Last week Louisiana experienced what some are calling a 1,000-year flood event and the worst U.S. disaster since Superstorm Sandy, due to a slow-moving low-pressure weather system that dumped more than 31 inches from August 11th to the 13th. To put that in perspective, since 2012 the entire Los Angeles area has had approximately 29 inches of rain. More than 30,000 people were rescued from their homes, 13 found dead, and at the peak of the crisis more than 11,000 people were housed in shelters. It is estimated that 60,000 homes have been damaged by flooding, and nearly 102,000 people have registered for federal assistance.

To exacerbate recovery efforts, only 12 percent of homeowners have flood insurance as most homes were in low-to-moderate flood risk areas (to compare, about 40% of homeowners in New Orleans have flood insurance). In Livingston parish, more than 75% of homes are described as a total loss. Of the 64 parishes in Louisiana, Governor Edwards expects 30 to be declared national disasters.

It was the biggest flood you never heard about.

Governor Edwards declared a state of emergency Friday, August 12, but if you watched television news over the weekend you were unlikely to hear anything but the latest Olympic medal counts and election news. On August 15th, several days after the start of the event, some print news coverage emerged. However, despite the mea culpa from the New York Times public editor, coverage remained buried on the third or fourth page. Meanwhile, on television news, the criminal antics of Olympic swimmer Ryan Lochte received non-stop coverage as reporters attempted to interpret the swimmer’s intentions in great detail. For example, cable news network CNN — known for their 24-hour coverage of such events (e.g. the disappearance of Malaysia Airlines Flight 370 complete with holographic rendering and submarine exploration) — did not mention the floods until Sunday, and coverage was perfunctory. To be sure, television broadcasts were far from the wall-to-wall coverage we are accustomed to seeing during natural disasters. This dearth in coverage is stark given natural disasters like Hurricane Katrina have been found to receive 3x’s as much attention as other news events.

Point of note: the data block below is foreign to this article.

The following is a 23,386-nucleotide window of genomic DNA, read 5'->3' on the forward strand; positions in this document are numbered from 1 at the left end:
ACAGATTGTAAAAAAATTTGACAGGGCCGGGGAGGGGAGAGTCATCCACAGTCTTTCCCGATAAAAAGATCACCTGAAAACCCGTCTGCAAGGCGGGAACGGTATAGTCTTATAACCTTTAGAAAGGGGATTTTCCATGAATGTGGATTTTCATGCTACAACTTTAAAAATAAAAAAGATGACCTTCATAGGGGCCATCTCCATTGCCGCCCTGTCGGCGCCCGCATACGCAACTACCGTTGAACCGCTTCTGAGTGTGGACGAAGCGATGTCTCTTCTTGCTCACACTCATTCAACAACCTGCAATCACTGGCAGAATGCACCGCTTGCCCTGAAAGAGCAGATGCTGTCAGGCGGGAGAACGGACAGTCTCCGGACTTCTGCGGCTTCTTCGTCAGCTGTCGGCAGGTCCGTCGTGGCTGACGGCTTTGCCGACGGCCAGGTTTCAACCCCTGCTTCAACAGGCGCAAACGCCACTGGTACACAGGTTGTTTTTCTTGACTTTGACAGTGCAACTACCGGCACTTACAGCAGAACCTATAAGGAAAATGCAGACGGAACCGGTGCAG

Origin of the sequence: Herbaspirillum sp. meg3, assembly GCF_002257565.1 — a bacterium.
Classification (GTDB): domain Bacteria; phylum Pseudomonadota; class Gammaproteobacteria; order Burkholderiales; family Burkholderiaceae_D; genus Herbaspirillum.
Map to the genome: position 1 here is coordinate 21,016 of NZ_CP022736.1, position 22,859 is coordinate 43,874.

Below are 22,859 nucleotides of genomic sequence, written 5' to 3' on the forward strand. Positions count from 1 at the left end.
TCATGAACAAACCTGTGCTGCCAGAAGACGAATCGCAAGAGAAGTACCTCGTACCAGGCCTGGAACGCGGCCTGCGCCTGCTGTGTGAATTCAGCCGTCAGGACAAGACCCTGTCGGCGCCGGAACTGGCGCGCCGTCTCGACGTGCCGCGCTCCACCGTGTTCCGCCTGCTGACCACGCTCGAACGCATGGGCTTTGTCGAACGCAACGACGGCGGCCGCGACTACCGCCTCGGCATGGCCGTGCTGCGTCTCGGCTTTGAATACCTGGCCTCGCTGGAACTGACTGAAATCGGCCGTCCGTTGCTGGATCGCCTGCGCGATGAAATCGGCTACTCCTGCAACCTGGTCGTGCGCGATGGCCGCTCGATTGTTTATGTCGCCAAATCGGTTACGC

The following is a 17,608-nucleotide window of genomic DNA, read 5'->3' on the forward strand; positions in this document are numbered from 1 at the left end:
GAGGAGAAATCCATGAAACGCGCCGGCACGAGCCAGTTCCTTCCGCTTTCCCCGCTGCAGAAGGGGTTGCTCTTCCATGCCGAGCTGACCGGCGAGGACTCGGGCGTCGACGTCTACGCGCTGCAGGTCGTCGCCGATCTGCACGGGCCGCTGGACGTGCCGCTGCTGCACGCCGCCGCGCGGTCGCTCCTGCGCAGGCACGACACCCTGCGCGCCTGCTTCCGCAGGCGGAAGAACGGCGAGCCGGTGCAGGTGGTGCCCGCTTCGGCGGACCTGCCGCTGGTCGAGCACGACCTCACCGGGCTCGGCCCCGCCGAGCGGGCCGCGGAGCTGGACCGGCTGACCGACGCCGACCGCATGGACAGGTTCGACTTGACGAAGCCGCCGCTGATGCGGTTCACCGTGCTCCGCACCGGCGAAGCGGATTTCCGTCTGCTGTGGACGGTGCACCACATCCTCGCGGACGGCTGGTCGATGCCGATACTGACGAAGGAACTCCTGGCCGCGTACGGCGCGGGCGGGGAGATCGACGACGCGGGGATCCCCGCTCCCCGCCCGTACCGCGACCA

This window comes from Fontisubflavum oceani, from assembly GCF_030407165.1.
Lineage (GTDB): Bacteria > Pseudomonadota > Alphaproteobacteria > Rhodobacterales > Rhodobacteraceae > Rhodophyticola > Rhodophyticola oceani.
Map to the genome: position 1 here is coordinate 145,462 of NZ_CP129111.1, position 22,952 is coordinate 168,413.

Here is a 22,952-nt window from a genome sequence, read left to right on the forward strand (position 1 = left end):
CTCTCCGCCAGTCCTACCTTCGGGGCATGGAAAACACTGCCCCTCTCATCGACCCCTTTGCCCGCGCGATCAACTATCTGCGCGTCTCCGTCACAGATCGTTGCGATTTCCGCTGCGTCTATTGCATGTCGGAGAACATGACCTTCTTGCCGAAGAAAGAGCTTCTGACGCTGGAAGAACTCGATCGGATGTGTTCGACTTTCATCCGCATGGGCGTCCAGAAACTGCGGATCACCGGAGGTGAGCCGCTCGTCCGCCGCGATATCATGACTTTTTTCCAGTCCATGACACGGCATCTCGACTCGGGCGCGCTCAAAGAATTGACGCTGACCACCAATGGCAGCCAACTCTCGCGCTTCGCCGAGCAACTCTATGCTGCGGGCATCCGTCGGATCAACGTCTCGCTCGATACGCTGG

The failure to cover such a natural disaster has repercussions. National attention not only motivates private donations, but federal assistance as well. The media signals an event is worthy of policy-makers time; without it disasters are unlikely to make the national agenda.

What happened?

News media act as “gatekeepers” when they decide what to cover and what to leave off air. To guide these editorial decisions these gatekeepers use news values, or yardsticks of newsworthiness, such as conflict, novelty, timeliness, human interest, and proximity. Drawing on these news values and related research in political communication, I set forth 7 reasons why the Louisiana floods receive little national news attention.